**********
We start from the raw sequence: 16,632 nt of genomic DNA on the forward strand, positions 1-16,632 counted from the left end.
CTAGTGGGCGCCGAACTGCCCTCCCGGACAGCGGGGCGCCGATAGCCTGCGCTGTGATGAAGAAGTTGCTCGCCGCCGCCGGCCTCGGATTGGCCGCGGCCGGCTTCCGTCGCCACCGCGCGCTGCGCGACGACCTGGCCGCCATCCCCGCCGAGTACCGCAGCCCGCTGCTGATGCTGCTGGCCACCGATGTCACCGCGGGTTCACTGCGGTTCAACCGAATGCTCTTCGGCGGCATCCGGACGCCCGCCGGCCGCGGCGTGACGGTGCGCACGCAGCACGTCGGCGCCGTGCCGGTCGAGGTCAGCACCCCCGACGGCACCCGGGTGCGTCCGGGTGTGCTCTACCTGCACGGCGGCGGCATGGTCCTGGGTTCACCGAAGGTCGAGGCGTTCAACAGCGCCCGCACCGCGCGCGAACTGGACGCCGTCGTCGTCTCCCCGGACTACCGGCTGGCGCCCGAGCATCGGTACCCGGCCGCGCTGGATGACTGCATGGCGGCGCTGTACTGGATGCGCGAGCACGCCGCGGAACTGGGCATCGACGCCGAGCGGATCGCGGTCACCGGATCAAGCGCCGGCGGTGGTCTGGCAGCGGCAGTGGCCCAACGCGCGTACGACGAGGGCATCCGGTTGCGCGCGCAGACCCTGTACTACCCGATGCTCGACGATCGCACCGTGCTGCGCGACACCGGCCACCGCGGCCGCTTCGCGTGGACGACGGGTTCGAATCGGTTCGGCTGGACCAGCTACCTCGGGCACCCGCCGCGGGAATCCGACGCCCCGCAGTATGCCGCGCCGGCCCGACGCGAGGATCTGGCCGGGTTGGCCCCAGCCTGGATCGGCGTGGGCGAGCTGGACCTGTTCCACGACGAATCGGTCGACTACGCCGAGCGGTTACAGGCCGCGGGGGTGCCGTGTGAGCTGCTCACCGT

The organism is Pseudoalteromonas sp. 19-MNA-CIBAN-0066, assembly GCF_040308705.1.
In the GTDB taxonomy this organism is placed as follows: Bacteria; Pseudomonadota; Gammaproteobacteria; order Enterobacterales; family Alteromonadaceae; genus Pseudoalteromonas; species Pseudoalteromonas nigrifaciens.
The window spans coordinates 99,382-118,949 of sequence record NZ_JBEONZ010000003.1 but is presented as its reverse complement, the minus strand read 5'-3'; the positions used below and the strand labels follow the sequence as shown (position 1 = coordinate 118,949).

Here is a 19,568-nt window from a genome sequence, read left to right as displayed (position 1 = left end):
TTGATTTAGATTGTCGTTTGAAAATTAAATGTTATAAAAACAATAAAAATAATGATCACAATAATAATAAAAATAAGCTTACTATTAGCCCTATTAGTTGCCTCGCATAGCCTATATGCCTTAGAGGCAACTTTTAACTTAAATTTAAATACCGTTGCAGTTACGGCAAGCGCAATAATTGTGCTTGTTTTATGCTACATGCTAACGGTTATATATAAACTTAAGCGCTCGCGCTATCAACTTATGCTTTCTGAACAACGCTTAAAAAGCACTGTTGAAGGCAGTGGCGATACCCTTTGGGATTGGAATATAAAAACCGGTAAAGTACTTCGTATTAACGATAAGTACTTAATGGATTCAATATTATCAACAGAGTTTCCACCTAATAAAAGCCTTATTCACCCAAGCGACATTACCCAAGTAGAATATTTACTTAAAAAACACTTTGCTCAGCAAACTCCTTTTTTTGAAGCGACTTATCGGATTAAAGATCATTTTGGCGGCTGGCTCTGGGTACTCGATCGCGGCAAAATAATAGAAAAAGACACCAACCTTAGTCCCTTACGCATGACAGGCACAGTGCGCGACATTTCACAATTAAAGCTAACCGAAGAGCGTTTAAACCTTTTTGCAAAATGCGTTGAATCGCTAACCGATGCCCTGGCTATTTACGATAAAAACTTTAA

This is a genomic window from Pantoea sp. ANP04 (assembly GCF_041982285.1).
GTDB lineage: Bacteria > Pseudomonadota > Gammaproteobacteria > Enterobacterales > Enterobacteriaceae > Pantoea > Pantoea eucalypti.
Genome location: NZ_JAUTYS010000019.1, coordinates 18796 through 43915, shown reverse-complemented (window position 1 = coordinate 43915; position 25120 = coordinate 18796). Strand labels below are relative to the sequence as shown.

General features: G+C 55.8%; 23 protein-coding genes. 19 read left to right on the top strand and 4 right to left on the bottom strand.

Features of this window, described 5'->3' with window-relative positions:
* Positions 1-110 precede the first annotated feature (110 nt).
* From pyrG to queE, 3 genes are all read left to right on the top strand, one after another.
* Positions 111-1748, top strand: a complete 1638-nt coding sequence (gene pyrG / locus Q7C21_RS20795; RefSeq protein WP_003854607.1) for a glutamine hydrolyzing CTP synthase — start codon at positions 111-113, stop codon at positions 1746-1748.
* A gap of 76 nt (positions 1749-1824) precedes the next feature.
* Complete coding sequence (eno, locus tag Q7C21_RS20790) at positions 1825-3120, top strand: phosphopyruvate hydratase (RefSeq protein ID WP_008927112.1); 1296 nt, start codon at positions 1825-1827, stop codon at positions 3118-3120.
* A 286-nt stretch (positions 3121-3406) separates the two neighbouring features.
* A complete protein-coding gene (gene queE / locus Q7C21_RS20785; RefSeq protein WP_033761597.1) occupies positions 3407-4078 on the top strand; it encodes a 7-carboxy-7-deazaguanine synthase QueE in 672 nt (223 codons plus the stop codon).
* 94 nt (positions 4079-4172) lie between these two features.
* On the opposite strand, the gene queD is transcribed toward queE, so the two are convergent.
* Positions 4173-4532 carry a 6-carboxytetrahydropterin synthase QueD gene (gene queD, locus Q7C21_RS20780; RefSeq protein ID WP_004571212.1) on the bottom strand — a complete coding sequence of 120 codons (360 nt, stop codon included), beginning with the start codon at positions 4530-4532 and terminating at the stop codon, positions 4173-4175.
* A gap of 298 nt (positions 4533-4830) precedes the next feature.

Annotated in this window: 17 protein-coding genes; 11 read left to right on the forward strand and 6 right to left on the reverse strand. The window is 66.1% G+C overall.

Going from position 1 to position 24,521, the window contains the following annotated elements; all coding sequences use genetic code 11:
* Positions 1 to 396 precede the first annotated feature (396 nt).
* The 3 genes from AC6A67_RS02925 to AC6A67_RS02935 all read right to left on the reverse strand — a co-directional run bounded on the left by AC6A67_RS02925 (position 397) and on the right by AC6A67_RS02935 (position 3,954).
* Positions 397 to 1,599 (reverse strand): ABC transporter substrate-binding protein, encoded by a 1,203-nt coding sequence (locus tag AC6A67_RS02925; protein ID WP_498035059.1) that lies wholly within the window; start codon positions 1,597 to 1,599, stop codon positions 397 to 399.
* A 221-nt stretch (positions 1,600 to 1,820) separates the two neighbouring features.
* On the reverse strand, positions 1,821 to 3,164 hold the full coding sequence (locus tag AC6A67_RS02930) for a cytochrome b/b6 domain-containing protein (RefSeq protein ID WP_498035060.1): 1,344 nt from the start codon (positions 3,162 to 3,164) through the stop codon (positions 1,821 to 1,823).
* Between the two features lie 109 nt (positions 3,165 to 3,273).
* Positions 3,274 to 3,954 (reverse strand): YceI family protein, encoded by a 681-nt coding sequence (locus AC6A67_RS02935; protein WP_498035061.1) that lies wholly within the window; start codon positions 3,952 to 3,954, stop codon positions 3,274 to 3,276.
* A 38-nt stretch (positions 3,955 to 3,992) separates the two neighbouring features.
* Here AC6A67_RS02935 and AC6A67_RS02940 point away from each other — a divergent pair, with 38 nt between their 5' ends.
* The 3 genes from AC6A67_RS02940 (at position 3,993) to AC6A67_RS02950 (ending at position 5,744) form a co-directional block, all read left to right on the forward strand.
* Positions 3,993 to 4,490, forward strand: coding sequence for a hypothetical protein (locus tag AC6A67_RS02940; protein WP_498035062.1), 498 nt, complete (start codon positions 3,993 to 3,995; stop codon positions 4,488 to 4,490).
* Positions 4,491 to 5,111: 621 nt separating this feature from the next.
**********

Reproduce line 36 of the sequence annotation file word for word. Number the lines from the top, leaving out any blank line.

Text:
* Positions 3,993 to 4,490, forward strand: coding sequence for a hypothetical protein (locus tag AC6A67_RS02940; protein WP_498035062.1), 498 nt, complete (start codon positions 3,993 to 3,995; stop codon positions 4,488 to 4,490).